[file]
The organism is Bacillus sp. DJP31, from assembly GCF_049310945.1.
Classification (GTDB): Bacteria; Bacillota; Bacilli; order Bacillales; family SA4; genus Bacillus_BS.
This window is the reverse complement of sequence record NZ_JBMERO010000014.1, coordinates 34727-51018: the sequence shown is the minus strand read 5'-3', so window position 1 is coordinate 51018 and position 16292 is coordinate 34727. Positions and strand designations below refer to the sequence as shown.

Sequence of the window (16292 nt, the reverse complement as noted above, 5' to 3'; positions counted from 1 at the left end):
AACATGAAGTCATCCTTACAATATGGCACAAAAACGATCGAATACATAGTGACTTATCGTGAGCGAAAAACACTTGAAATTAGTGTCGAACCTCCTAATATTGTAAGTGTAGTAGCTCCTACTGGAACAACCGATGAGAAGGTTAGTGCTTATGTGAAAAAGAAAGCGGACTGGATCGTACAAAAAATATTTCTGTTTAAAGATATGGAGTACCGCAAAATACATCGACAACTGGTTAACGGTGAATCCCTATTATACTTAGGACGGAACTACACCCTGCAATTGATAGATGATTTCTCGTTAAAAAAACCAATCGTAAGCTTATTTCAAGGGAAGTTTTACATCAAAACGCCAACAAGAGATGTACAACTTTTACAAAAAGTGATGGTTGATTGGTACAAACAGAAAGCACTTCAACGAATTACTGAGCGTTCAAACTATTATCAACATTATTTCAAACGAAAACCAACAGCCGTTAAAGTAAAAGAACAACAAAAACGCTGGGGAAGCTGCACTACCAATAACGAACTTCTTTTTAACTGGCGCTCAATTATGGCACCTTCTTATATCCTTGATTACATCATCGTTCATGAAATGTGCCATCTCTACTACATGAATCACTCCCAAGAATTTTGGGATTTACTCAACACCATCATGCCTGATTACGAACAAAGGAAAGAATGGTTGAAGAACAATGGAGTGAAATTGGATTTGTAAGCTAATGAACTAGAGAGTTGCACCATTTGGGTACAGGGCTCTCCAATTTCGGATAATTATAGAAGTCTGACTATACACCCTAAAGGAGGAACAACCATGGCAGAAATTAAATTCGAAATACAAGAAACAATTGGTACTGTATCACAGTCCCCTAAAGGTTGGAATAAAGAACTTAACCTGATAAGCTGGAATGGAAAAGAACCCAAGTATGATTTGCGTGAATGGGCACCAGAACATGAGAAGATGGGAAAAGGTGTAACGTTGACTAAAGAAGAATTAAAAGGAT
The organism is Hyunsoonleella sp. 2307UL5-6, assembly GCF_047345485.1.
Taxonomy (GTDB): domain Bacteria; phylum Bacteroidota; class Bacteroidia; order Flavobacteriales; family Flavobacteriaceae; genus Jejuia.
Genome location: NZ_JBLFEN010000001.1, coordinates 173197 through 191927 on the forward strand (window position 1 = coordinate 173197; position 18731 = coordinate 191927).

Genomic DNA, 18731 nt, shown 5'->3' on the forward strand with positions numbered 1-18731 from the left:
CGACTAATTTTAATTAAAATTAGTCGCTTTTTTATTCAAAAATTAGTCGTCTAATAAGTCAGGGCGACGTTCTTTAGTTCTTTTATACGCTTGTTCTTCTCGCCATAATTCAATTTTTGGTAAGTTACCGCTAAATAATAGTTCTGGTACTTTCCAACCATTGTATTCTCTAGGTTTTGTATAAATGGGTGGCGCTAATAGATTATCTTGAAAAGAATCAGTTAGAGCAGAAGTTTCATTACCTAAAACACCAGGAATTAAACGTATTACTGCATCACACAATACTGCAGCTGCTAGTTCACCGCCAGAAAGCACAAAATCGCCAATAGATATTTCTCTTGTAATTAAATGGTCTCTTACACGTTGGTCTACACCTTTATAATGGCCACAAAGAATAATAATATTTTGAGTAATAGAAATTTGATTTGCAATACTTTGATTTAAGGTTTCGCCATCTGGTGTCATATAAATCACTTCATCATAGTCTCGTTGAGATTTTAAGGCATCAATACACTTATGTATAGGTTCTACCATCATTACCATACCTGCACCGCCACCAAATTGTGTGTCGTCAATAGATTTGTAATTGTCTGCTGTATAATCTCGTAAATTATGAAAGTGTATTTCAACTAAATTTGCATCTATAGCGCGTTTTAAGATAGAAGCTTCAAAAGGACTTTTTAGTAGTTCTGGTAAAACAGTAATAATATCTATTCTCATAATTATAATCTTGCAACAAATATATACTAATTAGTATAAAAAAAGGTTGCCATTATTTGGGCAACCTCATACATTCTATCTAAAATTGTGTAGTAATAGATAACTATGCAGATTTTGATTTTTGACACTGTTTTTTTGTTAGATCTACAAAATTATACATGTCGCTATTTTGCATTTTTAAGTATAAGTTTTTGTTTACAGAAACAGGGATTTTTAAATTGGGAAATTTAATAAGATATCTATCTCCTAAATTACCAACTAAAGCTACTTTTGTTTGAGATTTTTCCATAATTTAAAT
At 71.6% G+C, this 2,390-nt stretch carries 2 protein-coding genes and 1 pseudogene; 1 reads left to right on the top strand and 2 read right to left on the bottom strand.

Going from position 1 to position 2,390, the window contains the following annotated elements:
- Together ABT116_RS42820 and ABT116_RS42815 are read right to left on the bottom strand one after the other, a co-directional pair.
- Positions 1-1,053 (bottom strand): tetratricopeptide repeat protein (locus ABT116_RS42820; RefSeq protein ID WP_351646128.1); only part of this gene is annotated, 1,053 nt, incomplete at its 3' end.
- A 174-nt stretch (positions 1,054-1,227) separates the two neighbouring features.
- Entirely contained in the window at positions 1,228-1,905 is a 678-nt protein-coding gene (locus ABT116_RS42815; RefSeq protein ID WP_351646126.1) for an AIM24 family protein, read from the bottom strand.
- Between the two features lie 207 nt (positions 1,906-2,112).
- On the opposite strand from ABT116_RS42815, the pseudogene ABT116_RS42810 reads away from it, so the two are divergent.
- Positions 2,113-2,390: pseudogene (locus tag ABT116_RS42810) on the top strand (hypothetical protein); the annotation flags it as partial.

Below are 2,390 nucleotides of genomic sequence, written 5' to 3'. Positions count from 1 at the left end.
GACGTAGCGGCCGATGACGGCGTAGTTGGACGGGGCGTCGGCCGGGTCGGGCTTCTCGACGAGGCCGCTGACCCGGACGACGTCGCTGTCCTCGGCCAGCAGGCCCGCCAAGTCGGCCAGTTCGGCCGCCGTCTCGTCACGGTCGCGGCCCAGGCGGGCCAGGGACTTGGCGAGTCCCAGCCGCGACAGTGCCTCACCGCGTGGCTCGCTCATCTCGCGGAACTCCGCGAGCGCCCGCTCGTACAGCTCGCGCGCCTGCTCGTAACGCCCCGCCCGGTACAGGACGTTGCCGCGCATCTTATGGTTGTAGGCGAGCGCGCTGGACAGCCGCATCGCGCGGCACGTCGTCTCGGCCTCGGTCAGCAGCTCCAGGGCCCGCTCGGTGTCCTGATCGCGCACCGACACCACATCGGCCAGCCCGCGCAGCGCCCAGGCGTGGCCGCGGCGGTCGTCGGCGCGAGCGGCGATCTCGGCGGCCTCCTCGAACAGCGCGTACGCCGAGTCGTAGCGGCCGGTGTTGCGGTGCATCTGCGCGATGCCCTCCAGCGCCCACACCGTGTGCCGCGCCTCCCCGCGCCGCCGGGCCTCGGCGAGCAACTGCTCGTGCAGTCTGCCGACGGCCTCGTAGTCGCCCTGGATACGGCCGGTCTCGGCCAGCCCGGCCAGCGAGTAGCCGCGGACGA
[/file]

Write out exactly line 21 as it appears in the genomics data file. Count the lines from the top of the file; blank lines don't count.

GACGTAGCGGCCGATGACGGCGTAGTTGGACGGGGCGTCGGCCGGGTCGGGCTTCTCGACGAGGCCGCTGACCCGGACGACGTCGCTGTCCTCGGCCAGCAGGCCCGCCAAGTCGGCCAGTTCGGCCGCCGTCTCGTCACGGTCGCGGCCCAGGCGGGCCAGGGACTTGGCGAGTCCCAGCCGCGACAGTGCCTCACCGCGTGGCTCGCTCATCTCGCGGAACTCCGCGAGCGCCCGCTCGTACAGCTCGCGCGCCTGCTCGTAACGCCCCGCCCGGTACAGGACGTTGCCGCGCATCTTATGGTTGTAGGCGAGCGCGCTGGACAGCCGCATCGCGCGGCACGTCGTCTCGGCCTCGGTCAGCAGCTCCAGGGCCCGCTCGGTGTCCTGATCGCGCACCGACACCACATCGGCCAGCCCGCGCAGCGCCCAGGCGTGGCCGCGGCGGTCGTCGGCGCGAGCGGCGATCTCGGCGGCCTCCTCGAACAGCGCGTACGCCGAGTCGTAGCGGCCGGTGTTGCGGTGCATCTGCGCGATGCCCTCCAGCGCCCACACCGTGTGCCGCGCCTCCCCGCGCCGCCGGGCCTCGGCGAGCAACTGCTCGTGCAGTCTGCCGACGGCCTCGTAGTCGCCCTGGATACGGCCGGTCTCGGCCAGCCCGGCCAGCGAGTAGCCGCGGACGA